Seth Godin observes in “Maybe I’m just cranky” the demand on his time and assistance from people who have no relationship with him — forget a paying relationship — not a relationship AT ALL. In my experience Seth is dead-on accurate with his observations.
I love helping people as much as the next guy, particularly because I absolutely love what I do. But if I gave into all the demands placed on my time for “free help” I’d have nothing left to give those who pay me for advice. And that just isn’t fair to my paying clients who I appreciate and value enormously. In my own life, I’ve adopted several strategies to cope with this:
- I’ve gone to a strict policy where I never answer the phone live. Everything is filtered through either voice mail or an assistant.
- My E-mail is carefully screened. People with a personal relationship or who are clients have a different, non-public address to reach me at than the rest of the world.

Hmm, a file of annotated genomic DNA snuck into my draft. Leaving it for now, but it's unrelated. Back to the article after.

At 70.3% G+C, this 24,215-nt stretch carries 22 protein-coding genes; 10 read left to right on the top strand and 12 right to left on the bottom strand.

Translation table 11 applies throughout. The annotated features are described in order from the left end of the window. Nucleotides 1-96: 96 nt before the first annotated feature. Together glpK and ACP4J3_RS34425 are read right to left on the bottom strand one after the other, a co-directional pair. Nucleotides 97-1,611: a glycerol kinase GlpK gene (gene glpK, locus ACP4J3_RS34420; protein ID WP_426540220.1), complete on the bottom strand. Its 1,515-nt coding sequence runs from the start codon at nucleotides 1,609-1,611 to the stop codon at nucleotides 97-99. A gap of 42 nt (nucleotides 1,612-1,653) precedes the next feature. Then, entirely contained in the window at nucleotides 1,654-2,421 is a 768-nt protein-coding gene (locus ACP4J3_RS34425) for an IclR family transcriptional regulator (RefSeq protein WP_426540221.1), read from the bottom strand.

- I set up the expectation in advance that I do not and never will respond instantly to requests. E-mail has made communication sloppy. Whereas someone used to have to put time and thought into a FAX or telegram, with E-mail I’ll often get half-conherent thoughts and brainstorms that I can do little with. Telling people in advance they’ll have to wait encourages them to put everything I need to answer their question in their communication. It makes for a cleaner exchange.
- My primary business is helping businesses sell to small business clients using automated marketing systems. I’ve adopted a fair-but-strict policy of politely refusing to do anything for free for a non-client. My paying clients deserve any “freebies” I give out far more.